- “I like Oprah?” is also fine. ✅
- “I like Oprah!” is apparently a possible indicator of spam. ❌
Turns out we’re also not the first ones to be amused by this rule, or its shorthand name. (Source)
The moment your email contains “Dear Sir”, your email has an increased chance of being marked as spam. Using “Dear” is fine in most cases though, so while “Dear Sir Ian McKellen” will trigger this rule, “Dear Gandalf” is fine! (Source)
For some reason, some spam filters have a specific rule that looks to see if an email contains the phrase “Hey bro,” So be wary, fratstars — those rush event invites could be flagged as spam. Luckily, there are a lot of email openings that span the spectrum between “Hey bro” and “Dear sir”, so hopefully you can find one that fits your email. (Source)
If you work with HTML email templates, you might accidentally leave an extra closing tag around or forget to include one. The good news is most modern browsers and email clients do a pretty good job about rendering (or ignoring) superfluous or missing HTML tags. The bad news is spam filters aren’t as forgiving, and having malformed HTML in your email can trigger a spam penalty. (Source)
Anyone who sends marketing emails knows it can be a pain to get the perfect HTML email together that looks great across devices and email clients. But all that work can be for naught if you don’t include an equivalent plain-text version of your email. (Sidenote, Mailchimp has a great tool that will do it for you.) If you don’t include a plain-text version of your email, or if you do but it differs noticeably from your HTML email, you can be penalized. (Source)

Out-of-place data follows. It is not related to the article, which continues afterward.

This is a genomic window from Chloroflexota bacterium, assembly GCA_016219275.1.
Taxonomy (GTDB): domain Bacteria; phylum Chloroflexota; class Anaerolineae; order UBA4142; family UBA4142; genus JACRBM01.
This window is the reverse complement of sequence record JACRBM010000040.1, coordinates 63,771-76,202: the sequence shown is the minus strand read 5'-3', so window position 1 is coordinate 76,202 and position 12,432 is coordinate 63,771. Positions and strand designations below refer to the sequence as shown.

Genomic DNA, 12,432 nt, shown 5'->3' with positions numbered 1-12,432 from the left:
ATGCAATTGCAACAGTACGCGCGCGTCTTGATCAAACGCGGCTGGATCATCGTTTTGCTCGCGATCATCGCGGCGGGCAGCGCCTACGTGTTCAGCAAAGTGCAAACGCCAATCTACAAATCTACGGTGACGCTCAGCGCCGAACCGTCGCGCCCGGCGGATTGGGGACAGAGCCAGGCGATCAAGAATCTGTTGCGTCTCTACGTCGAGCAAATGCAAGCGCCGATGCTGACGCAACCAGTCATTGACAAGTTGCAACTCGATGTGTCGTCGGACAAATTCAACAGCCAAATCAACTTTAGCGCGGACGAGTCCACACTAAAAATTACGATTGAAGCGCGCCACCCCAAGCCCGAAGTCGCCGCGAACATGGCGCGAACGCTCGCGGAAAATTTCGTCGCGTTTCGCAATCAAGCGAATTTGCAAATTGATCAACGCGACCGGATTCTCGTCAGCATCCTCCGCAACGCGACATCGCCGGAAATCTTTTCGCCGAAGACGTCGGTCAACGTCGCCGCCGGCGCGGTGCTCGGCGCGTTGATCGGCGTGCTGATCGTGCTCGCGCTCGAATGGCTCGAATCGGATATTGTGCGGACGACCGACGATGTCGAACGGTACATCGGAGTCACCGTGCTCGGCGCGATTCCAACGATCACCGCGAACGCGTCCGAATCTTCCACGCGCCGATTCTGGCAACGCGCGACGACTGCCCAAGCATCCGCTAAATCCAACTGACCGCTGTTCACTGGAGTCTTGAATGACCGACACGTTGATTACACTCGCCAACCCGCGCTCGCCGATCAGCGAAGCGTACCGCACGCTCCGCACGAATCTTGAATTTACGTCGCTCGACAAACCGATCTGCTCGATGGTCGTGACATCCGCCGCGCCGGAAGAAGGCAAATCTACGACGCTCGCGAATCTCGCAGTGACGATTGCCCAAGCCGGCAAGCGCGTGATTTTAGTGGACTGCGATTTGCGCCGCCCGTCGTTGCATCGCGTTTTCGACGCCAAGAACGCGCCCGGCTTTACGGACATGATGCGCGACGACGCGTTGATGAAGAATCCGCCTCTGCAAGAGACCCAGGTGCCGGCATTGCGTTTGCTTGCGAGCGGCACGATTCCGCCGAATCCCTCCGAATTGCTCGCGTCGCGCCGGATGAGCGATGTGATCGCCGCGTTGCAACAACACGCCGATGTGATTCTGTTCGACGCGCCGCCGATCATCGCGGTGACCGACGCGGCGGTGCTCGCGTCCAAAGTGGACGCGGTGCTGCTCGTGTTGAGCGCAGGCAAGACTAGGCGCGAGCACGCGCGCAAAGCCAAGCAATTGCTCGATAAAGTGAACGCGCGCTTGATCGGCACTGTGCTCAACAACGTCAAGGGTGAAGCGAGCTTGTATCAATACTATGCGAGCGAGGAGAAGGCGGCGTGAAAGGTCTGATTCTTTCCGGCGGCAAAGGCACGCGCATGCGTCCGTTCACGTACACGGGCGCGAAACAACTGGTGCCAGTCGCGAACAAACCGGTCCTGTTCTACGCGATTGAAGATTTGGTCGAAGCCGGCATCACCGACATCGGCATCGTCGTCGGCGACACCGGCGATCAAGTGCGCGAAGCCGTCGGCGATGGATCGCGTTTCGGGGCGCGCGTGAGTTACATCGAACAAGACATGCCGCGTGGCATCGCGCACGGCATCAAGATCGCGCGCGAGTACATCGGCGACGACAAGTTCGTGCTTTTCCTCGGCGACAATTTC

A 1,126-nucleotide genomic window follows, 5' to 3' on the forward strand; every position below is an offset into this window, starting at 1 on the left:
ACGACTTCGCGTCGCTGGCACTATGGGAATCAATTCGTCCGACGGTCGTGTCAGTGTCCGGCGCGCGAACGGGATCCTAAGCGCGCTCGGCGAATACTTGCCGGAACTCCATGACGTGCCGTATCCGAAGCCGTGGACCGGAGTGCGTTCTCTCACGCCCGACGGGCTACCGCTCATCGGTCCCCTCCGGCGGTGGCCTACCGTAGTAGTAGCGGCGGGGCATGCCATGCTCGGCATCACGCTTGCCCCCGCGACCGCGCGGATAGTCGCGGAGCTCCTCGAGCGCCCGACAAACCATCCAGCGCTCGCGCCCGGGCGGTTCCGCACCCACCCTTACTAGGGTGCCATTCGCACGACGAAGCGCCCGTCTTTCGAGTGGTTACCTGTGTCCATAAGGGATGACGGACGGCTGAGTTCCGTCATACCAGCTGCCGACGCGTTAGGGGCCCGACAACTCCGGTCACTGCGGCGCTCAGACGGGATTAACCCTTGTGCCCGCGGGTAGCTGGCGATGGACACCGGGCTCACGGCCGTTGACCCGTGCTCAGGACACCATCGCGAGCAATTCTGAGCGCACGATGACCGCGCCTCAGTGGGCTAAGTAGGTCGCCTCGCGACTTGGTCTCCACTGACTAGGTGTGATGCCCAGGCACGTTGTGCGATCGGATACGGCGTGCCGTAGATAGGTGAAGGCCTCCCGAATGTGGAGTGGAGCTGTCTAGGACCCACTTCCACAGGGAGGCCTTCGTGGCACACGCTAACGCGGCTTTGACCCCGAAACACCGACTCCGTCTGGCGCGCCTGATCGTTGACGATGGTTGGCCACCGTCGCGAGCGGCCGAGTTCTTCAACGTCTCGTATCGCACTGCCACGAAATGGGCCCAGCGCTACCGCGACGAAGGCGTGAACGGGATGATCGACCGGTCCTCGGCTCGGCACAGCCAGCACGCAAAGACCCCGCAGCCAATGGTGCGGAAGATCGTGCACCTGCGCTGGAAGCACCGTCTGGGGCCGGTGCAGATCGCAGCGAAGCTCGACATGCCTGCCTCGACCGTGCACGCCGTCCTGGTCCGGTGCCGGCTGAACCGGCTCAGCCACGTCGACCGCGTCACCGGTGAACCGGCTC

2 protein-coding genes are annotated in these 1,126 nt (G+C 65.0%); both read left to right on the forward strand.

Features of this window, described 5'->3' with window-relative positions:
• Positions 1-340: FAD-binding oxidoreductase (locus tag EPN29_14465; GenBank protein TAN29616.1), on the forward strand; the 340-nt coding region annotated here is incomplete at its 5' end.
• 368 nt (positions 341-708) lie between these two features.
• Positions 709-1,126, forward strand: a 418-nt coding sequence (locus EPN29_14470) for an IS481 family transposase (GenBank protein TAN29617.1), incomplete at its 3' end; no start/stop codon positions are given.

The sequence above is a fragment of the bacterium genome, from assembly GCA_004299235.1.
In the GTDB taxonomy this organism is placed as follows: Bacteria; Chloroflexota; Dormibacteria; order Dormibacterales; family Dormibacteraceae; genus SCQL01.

You hope by marking an email as high priority, that the resulting red exclamation mark next to the message will make your recipient open it sooner. But spammers hope for the same thing. Sending an email with high priority can end up hurting your email’s deliverability, as spam filters see it as a potential sign your message is spam. (Source)
Setting up a Google Apps email with your domain name costs money, so you’re using a free Gmail address for your business. Not a bad plan. But you should know that some domains use a SpamAssassin plugin to (slightly) penalize emails from free email domains like gmail.com, yahoo.com, or hotmail.com.
As a longtime Gmail user, the chance of a small penalty because I use a free email provider isn’t something that worries me, nor should it concern most users. But if you’re frequently writing cold outreach/marketing emails from a free webmail address, it could be enough to push your email over the edge into spam territory for some domains. (Source)